What is hospice?
Hospice is a program that provides care and services to people who are very ill or near the end of their life. It focuses on providing comfort and quality of life rather than treatments to prolong life. Hospice can reduce the pain, suffering, and stress that the person and his family may be feeling. Care is most often provided at a patient's home, but may also be provided in a hospice facility or hospital. Hospice services are available 24 hours a day, every day.
What else do I need to know about hospice?
- Patients receive expert medical care from doctors, nurses, home health aides, social workers, chaplains (spiritual counselors), therapists, and volunteers. A patient's primary doctors may also be involved in hospice care.
- Each patient's wishes and plans for medical care are followed. The patient will be asked to complete advance directives. Advance directives are legal documents that state the patient's wishes and plans for medical care. They can include living wills, medical directives, or do not resuscitate (DNR) orders. These documents are used if a patient is not able to make decisions for himself as his illness progresses.
- A patient can leave hospice and return at another time. A patient is free to change his mind and choose to receive life-prolonging therapies instead of hospice care.
- A hospice patient can be admitted to a hospital if a symptom cannot be managed by the hospice care team in the home setting. The patient may also be admitted to the hospital to give his caregiver a rest from the stress of providing care.
- Patients do not need a live-in caregiver to be in hospice. A patient who lives alone may receive additional support from hospice care providers.
What does hospice care include?
- Physical care is given to help ease the patient's symptoms, such as pain. This may be done using medicines or certain therapies. Equipment, beds, or other medical supplies may be provided to help care for the person.
- Emotional and psychological care is provided to help the patient, his family, and those close to him cope with their feelings and emotions. Patients and families may join support groups or meet others in similar situations.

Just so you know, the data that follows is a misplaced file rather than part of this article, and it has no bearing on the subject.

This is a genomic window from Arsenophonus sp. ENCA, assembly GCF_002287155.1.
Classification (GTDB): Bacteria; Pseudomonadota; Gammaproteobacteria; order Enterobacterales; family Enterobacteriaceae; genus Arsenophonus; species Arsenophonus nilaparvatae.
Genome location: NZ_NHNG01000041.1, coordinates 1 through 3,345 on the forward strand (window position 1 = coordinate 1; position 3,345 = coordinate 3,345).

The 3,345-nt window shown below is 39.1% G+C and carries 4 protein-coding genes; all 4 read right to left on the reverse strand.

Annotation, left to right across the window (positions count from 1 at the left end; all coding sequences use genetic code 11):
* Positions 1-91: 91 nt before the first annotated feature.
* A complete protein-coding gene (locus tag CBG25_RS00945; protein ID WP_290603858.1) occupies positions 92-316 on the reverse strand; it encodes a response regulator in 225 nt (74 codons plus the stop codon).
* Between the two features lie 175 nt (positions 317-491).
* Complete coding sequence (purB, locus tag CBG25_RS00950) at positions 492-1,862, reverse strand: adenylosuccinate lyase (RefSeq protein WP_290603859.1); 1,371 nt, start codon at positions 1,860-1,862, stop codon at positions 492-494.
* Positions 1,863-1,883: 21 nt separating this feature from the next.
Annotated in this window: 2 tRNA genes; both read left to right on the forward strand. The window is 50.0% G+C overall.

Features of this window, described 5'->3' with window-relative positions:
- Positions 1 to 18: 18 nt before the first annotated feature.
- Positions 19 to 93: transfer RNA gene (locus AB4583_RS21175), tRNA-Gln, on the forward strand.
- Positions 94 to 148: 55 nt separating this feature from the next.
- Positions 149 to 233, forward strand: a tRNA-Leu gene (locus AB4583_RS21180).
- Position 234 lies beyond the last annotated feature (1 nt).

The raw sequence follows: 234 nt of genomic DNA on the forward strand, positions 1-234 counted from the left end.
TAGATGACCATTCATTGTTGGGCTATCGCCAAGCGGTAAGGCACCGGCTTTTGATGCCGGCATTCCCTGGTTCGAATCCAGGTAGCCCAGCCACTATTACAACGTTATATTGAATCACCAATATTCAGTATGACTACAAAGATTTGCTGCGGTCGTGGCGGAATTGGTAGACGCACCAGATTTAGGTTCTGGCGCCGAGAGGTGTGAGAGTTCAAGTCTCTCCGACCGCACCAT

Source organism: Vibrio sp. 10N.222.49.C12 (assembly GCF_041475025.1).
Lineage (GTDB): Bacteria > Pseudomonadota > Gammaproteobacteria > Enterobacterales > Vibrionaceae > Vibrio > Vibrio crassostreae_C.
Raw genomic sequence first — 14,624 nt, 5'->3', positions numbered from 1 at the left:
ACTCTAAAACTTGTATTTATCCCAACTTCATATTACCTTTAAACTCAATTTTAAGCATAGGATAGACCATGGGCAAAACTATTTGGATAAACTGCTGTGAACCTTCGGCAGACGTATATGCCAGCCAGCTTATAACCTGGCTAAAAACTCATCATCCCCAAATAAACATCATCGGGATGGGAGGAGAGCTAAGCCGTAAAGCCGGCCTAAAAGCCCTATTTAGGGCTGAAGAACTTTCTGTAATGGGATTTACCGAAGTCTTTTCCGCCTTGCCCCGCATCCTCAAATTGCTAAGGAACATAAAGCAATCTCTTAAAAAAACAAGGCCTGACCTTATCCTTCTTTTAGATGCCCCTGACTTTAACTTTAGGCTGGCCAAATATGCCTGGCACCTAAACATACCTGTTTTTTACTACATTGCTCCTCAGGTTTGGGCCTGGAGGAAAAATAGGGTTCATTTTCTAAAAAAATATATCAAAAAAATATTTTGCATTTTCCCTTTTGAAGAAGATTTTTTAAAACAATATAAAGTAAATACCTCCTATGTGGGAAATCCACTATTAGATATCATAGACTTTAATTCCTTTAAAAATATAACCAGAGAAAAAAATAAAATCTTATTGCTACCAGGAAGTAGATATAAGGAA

- Respite care provides family and caregivers a break from providing care.
- Social support helps patients and family members manage changes affecting their everyday life. Healthcare workers will arrange services to address financial concerns, relationship changes, and practical concerns such as meals.
- Spiritual and cultural care considers the person's and family's religious beliefs and cultural practices. These may include doing a special ceremony or ritual, or following certain traditions.
How can family and friends be involved in hospice care?
Hospice care services may involve the patient's family, friends, or caregivers. Families and caregivers will be taught about the illness, its symptoms, and effects. They may help plan the patient's care and will be taught about treatments and side effects. They will also be taught how to care for the patient and what to do in certain situations. Hospice care services also make sure that the family and friends are taken care of, and that they understand and can cope with the person's condition. Hospice will provide counseling and emotional support to family members and caregivers after they lose their loved one.
When should I contact the patient's healthcare provider?
- The patient cannot or does not want to eat, drink, or take his medicine.
- The patient cannot make it to his next visit.
- The patient has new signs and symptoms since his last visit.
- You or the patient have questions or concerns about his condition or care.
When should I seek immediate care or call 911?
- The patient feels like hurting himself or someone else.
- The patient feels pain that is not relieved by pain medicine.
- The patient feels that he cannot cope with his condition.
- The patient has problems sleeping.
- The patient has shortness of breath, chest pain, or a fast heartbeat.
Care AgreementYou have the right to help plan your care. Learn about your health condition and how it may be treated. Discuss treatment options with your caregivers to decide what care you want to receive. You always have the right to refuse treatment. The above information is an educational aid only. It is not intended as medical advice for individual conditions or treatments. Talk to your doctor, nurse or pharmacist before following any medical regimen to see if it is safe and effective for you.
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